“Ain’t but one thing, people, I done wrong:
Moved my family down on Tom Moore’s farm”
—Mance Lipscomb

“Tom Moore’s Farm” is one of the greatest blues tunes to spring from the sweat in the Texas soil. Texas Monthly, in fact, listed it among “The 100 Best Texas Songs” in a 2004 article. Tom Moore’s Farm, the infamous peonage plantation, is part myth, part truth. A nefarious tale of Jim Crow Texas, it’s a vile history lesson many would choose to forget.

Cotton and slavery powered the Texas economy in the 1850s, and no area in Texas benefited more from slavery than Grimes County, blessed with rich, lush farmland along the Brazos River — cotton land. Three out of four Texans of the era never owned slaves, but Grimes was one of 17 counties in Texas where slaves actually outnumbered whites.

The loss of slavery after the Civil War and Reconstruction devastated Navasota and Grimes County. Freedmen (newly freed slaves) outnumbered whites 53 percent to 47 percent, and blacks controlled the voting booth. Whites formed a group similar to the KKK called the White Man’s Union. In the late 1890s, Garrett Scott was elected to consecutive terms as Grimes County sheriff by winning the black majority votes. Scott was well known for his fair treatment of blacks. He lost his third bid at re-election in 1900 when the White Man’s Union kept blacks from poll booths by burning and shooting into their homes.

Scott was threatened and pressured to leave office early, but he stubbornly refused. On Nov. 7, 1900, a white mob led by the White Man’s Union planted a sniper in the courthouse cupola. The sniper seriously wounded Scott. He was saved from sure death when his niece threw herself over his body. Scott and his family members holed up in the courthouse for five days till the governor called out the state militia. A wagon carrying the wounded Scott and family out of town was still fired upon.

More than 30 percent of the black population left Grimes County after the attack on Scott. The White Man’s Union gained control of every election in the county till 1960. In the late 1880s, a 20,000-acre farm called Allenfarm operated along the Brazos. John D. Rogers, an ex-Confederate, owned the plantation during the latter part of the 19th century. His namesake grandson took over managing the farm after the old man was fatally injured on a horse.

Allenfarm had a post office, a three-story depot, two cotton gins and a general store. Rogers and his family depended on leased convict labor to run the plantation. The state of Texas would lease out convicts for work, and Rogers paid the state for the laborers; if they didn’t pan out, he’d ship them back to prison and was refunded. It was a true penal colony.

Inmates working at Allenfarm (Courtesy Russell Cushman)

Rogers preferred white convicts; he thought they outworked black convicts. On Jan. 1, 1914, Texas outlawed convict leasing for labor on private property. Rogers decided to get out of cotton, and, in 1922, he sold parts of his farm off to four Moore brothers: Clarence, Harry, Tom and Steve. The Moore brothers would buy out the entire Allenfarm area by 1928. Harry and Tom became a force in the Brazos valley and launched a cotton dynasty. The combined farm was 18 miles across with a company store, a blacksmith shop and its own cotton gin. It was 18,000 acres, all self-sufficient.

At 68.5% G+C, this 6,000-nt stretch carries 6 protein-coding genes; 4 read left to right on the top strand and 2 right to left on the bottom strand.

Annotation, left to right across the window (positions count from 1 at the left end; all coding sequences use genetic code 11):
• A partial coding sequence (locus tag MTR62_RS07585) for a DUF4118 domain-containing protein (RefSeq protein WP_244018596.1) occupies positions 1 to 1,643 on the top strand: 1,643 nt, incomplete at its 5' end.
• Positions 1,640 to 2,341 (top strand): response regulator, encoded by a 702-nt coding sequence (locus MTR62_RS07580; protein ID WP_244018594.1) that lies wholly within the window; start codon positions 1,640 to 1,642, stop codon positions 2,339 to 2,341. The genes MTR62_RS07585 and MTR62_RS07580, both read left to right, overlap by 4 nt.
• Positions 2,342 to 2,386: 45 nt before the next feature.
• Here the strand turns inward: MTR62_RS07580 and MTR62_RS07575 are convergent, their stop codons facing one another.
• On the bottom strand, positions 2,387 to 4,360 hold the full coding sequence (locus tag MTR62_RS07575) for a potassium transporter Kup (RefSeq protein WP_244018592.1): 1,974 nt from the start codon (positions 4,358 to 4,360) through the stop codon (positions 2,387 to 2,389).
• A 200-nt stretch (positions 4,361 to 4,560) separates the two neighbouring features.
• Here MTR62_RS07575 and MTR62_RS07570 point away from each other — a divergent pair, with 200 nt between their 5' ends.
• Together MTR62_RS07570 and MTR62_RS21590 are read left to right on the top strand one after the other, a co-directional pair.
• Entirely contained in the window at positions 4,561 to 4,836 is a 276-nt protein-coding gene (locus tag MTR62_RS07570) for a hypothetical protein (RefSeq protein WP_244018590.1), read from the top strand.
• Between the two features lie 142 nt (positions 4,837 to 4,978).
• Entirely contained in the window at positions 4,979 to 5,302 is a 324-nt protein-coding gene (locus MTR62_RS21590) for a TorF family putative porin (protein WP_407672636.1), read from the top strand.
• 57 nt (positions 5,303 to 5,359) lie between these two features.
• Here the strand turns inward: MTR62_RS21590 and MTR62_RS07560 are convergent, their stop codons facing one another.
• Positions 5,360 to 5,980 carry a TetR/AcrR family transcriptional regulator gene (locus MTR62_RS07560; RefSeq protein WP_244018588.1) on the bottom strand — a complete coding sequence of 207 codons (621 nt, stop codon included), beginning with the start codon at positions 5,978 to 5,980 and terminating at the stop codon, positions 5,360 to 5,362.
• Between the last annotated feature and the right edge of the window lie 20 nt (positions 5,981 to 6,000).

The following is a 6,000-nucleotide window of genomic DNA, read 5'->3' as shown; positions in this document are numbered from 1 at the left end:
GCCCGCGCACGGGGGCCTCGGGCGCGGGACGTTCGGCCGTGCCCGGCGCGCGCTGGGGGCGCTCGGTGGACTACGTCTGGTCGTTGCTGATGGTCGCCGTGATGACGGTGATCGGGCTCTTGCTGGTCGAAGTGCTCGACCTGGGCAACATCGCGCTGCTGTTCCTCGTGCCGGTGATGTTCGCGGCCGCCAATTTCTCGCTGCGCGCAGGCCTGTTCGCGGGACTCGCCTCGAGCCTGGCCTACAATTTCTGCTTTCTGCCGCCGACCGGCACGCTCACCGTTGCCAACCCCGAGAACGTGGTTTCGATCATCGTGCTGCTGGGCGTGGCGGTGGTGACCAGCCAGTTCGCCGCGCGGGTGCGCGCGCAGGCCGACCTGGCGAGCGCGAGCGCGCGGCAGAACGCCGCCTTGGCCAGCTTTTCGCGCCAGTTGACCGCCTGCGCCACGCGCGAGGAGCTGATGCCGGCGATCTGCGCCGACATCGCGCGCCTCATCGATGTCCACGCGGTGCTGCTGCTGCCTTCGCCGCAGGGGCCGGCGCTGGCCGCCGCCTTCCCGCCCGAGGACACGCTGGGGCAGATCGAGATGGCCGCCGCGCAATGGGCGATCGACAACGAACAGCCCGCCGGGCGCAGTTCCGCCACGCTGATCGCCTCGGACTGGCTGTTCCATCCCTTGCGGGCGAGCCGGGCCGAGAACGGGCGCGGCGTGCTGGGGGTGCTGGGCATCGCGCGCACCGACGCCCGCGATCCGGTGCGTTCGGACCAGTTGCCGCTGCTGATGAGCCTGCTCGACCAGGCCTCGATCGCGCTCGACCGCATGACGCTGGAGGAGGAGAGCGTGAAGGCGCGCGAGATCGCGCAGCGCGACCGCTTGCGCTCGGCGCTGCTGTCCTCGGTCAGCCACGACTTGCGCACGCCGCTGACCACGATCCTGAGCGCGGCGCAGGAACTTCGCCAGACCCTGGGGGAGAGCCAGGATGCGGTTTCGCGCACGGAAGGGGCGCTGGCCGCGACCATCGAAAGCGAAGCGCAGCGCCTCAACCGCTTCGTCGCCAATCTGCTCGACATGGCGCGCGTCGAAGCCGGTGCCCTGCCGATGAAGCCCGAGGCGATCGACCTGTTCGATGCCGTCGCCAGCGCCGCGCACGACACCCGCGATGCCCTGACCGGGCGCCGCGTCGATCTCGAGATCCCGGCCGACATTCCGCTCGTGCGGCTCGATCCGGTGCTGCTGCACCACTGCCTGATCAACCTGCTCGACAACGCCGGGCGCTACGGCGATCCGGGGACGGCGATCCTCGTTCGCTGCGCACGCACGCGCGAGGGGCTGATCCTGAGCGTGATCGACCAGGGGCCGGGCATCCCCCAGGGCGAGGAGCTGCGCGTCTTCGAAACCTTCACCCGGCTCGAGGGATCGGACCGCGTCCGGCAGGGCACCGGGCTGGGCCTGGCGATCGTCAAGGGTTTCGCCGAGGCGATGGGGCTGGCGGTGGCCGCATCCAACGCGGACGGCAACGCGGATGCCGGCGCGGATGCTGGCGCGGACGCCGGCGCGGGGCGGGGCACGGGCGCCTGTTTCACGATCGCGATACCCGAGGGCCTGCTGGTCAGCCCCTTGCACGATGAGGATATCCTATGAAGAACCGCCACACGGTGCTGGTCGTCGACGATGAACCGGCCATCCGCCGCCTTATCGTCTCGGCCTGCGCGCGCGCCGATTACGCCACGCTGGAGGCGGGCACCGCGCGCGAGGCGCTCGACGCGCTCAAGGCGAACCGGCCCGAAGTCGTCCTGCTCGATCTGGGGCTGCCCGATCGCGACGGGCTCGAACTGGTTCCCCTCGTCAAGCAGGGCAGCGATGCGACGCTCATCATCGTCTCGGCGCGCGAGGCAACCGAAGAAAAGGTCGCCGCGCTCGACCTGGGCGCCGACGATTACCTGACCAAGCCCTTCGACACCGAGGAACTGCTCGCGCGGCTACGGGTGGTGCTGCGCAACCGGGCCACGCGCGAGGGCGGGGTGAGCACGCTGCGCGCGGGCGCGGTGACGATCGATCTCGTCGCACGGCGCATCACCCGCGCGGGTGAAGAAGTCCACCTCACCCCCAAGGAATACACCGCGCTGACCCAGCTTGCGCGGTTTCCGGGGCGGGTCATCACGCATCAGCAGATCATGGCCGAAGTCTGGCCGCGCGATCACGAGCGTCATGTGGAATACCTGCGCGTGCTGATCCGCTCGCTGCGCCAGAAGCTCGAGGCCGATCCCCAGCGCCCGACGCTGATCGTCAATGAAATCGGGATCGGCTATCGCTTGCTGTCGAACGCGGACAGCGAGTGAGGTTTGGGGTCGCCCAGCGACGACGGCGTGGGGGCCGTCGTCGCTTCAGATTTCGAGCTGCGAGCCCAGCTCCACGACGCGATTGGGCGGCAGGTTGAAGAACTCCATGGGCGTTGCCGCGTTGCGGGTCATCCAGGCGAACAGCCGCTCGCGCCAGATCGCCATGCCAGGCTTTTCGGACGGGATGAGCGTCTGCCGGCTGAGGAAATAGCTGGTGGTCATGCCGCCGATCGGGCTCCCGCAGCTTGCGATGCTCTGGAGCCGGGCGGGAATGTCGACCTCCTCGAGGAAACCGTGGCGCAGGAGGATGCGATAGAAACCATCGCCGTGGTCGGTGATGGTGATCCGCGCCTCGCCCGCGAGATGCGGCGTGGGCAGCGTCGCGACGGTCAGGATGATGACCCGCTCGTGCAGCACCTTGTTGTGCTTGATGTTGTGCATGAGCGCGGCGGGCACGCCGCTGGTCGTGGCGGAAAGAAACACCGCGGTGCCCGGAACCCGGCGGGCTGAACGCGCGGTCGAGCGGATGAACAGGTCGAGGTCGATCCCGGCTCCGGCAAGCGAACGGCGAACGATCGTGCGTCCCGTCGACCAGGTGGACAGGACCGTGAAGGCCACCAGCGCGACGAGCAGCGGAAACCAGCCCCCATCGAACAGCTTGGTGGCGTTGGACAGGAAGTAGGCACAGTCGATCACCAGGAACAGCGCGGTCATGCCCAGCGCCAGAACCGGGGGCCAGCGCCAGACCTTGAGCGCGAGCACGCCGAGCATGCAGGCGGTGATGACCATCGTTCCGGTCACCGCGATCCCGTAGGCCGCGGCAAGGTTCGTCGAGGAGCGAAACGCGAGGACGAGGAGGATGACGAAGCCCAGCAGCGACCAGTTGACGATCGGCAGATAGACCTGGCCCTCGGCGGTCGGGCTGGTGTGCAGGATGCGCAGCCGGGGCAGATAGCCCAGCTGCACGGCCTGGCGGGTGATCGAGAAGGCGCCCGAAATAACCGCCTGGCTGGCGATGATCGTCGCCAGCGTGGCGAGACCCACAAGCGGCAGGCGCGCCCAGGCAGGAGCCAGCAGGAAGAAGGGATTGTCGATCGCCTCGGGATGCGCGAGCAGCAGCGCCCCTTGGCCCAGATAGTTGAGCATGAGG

Standin’ on the levee, spurs in his horse’s flank,
Watchin’ his boys, man, from bank to bank

The farm was an hour away from the local Sheriff, but that didn’t matter. Harry Moore was deputized an honorary Texas Ranger, and he carried a badge and a pistol. Outsiders didn’t investigate complaints; local state troopers who dared interfere with the Moore brothers were transferred to Far West Texas.

The Moore farm was a classic tenant farm. Some workers were trucked in for day labor; other families lived on the farm. They were given a shack, a garden area, a cow for milk and chickens, and cash if needed. Of course, any loan or credits at the company store were owed back with interest. The day started at 4 a.m. — a huge bell rang for breakfast at 5 a.m., and workers were in the field by 6 a.m. The bell would ring again at noon for beans and cornbread, and work ended at 6 p.m.

Moore farm dinner bell (Courtesy Russell Cushman)

Little bitty woman, weigh about ninety pounds,
Walk so heavy til the little gal gouge the ground

Tenants lived in a vicious Catch-22, constantly trying to work off debt. Tom and Harry Moore also discovered a loophole in the 1914 state law. Convicts (mostly poor, illiterate blacks) were pre-paroled to the farm for labor. The Moore brothers paid them the same fee as regular workers, but if they tried to escape or leave early, they were shipped back to the penitentiary. One worker who fled was tracked all the way to Mexico and brought back to the farm.

It was harsh work — the land to be cleared was covered in ragweed, briars and poison ivy, and was crawling with poisonous water moccasin snakes as big as a forearm. Mosquitoes, ticks, biting flies and high humidity made the work even more brutal. There were reports of parolees vanishing if they talked back.

Tom Moore whips you, dares you not to tell
“You be at the lot in the mornin’ when my lot boy ring that bell”